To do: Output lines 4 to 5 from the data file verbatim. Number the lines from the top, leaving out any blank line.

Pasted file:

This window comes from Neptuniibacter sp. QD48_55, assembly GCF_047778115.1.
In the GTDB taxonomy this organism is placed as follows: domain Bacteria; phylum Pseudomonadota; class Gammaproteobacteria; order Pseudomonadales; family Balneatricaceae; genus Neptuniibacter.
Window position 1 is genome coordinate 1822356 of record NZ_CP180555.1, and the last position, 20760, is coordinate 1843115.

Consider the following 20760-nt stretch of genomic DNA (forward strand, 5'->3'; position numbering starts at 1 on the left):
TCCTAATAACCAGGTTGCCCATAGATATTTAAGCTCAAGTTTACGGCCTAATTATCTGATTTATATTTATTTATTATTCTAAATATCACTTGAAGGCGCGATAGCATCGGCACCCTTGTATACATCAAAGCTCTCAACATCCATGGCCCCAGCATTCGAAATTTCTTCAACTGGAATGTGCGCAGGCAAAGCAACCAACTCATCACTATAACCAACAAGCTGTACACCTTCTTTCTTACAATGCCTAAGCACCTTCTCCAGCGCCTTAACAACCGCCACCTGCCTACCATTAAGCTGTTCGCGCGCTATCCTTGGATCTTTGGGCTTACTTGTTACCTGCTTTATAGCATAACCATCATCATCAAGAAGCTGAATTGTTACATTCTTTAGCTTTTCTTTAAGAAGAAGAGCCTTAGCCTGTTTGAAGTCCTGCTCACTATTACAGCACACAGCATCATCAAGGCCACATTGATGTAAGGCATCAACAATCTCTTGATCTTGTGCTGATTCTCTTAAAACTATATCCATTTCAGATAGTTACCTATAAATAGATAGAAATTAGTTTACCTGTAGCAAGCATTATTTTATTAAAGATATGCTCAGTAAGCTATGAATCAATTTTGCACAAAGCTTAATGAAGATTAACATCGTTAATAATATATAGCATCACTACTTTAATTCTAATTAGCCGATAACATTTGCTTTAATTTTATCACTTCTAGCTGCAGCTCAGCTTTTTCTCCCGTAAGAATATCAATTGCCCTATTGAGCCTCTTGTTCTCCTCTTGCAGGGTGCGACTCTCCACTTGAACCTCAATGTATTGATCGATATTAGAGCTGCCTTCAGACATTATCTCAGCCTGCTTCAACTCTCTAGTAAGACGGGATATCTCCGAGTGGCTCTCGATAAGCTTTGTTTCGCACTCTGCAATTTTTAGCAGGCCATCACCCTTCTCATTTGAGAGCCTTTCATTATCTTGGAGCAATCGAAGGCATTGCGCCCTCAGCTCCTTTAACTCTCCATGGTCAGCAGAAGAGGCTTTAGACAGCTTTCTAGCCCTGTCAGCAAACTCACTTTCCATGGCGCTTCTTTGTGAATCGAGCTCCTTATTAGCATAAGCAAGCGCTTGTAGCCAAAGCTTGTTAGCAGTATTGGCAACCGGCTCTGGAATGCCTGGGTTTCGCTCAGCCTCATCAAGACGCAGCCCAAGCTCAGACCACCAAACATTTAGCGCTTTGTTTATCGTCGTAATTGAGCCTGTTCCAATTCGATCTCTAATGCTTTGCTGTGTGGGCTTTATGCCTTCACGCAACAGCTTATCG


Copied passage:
Consider the following 20760-nt stretch of genomic DNA (forward strand, 5'->3'; position numbering starts at 1 on the left):
TCCTAATAACCAGGTTGCCCATAGATATTTAAGCTCAAGTTTACGGCCTAATTATCTGATTTATATTTATTTATTATTCTAAATATCACTTGAAGGCGCGATAGCATCGGCACCCTTGTATACATCAAAGCTCTCAACATCCATGGCCCCAGCATTCGAAATTTCTTCAACTGGAATGTGCGCAGGCAAAGCAACCAACTCATCACTATAACCAACAAGCTGTACACCTTCTTTCTTACAATGCCTAAGCACCTTCTCCAGCGCCTTAACAACCGCCACCTGCCTACCATTAAGCTGTTCGCGCGCTATCCTTGGATCTTTGGGCTTACTTGTTACCTGCTTTATAGCATAACCATCATCATCAAGAAGCTGAATTGTTACATTCTTTAGCTTTTCTTTAAGAAGAAGAGCCTTAGCCTGTTTGAAGTCCTGCTCACTATTACAGCACACAGCATCATCAAGGCCACATTGATGTAAGGCATCAACAATCTCTTGATCTTGTGCTGATTCTCTTAAAACTATATCCATTTCAGATAGTTACCTATAAATAGATAGAAATTAGTTTACCTGTAGCAAGCATTATTTTATTAAAGATATGCTCAGTAAGCTATGAATCAATTTTGCACAAAGCTTAATGAAGATTAACATCGTTAATAATATATAGCATCACTACTTTAATTCTAATTAGCCGATAACATTTGCTTTAATTTTATCACTTCTAGCTGCAGCTCAGCTTTTTCTCCCGTAAGAATATCAATTGCCCTATTGAGCCTCTTGTTCTCCTCTTGCAGGGTGCGACTCTCCACTTGAACCTCAATGTATTGATCGATATTAGAGCTGCCTTCAGACATTATCTCAGCCTGCTTCAACTCTCTAGTAAGACGGGATATCTCCGAGTGGCTCTCGATAAGCTTTGTTTCGCACTCTGCAATTTTTAGCAGGCCATCACCCTTCTCATTTGAGAGCCTTTCATTATCTTGGAGCAATCGAAGGCATTGCGCCCTCAGCTCCTTTAACTCTCCATGGTCAGCAGAAGAGGCTTTAGACAGCTTTCTAGCCCTGTCAGCAAACTCACTTTCCATGGCGCTTCTTTGTGAATCGAGCTCCTTATTAGCATAAGCAAGCGCTTGTAGCCAAAGCTTGTTAGCAGTATTGGCAACCGGCTCTGGAATGCCTGGGTTTCGCTCAGCCTCATCAAGACGCAGCCCAAGCTCAGACCACCAAACATTTAGCGCTTTGTTTATCGTCGTAATTGAGCCTGTTCCAATTCGATCTCTAATGCTTTGCTGTGTGGGCTTTATGCCTTCACGCAACAGCTTATCG